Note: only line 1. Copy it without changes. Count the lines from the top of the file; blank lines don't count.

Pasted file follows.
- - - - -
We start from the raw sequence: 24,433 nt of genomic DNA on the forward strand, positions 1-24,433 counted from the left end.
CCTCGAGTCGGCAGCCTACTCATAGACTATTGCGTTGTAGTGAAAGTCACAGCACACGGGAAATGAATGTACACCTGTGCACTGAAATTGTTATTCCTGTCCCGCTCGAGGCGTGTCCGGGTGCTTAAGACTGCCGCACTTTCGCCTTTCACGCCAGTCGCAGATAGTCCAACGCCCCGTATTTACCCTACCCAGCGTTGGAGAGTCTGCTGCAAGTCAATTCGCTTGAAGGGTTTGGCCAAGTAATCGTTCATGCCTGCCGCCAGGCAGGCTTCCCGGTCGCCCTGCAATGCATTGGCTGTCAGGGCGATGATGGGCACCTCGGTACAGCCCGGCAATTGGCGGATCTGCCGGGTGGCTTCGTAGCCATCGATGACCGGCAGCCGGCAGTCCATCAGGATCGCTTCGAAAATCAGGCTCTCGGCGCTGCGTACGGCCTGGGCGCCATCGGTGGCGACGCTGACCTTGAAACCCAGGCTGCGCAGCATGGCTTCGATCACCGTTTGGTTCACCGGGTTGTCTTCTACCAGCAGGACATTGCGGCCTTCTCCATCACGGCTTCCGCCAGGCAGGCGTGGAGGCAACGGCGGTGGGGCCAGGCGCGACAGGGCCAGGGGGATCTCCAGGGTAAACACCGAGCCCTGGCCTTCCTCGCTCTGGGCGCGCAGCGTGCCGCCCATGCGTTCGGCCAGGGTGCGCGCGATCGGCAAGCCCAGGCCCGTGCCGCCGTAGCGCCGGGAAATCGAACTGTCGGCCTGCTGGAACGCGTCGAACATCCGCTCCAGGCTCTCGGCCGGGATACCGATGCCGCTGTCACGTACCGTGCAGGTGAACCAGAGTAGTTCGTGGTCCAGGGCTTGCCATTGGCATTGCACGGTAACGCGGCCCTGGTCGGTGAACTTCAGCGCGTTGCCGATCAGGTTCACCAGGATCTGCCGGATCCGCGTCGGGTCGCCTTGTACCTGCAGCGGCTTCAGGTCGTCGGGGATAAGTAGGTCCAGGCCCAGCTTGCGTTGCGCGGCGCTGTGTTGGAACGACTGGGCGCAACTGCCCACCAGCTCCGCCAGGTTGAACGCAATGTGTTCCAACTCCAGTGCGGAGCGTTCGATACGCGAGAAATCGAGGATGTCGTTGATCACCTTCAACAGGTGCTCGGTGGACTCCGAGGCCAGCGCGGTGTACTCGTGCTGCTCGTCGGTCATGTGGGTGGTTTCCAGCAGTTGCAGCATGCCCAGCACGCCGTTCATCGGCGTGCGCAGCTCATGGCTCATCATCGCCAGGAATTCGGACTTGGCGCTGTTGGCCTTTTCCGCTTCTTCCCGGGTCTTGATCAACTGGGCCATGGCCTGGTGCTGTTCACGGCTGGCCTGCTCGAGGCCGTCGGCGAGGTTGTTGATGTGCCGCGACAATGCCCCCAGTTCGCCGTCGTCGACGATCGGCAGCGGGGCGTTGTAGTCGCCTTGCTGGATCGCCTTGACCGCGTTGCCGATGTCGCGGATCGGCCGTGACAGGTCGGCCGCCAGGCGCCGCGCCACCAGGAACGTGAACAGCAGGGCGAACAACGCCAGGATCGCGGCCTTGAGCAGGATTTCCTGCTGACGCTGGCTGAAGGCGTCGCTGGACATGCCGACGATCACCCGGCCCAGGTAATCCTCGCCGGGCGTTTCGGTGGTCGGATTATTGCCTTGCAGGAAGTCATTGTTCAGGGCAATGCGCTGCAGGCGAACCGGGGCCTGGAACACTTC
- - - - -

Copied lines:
We start from the raw sequence: 24,433 nt of genomic DNA on the forward strand, positions 1-24,433 counted from the left end.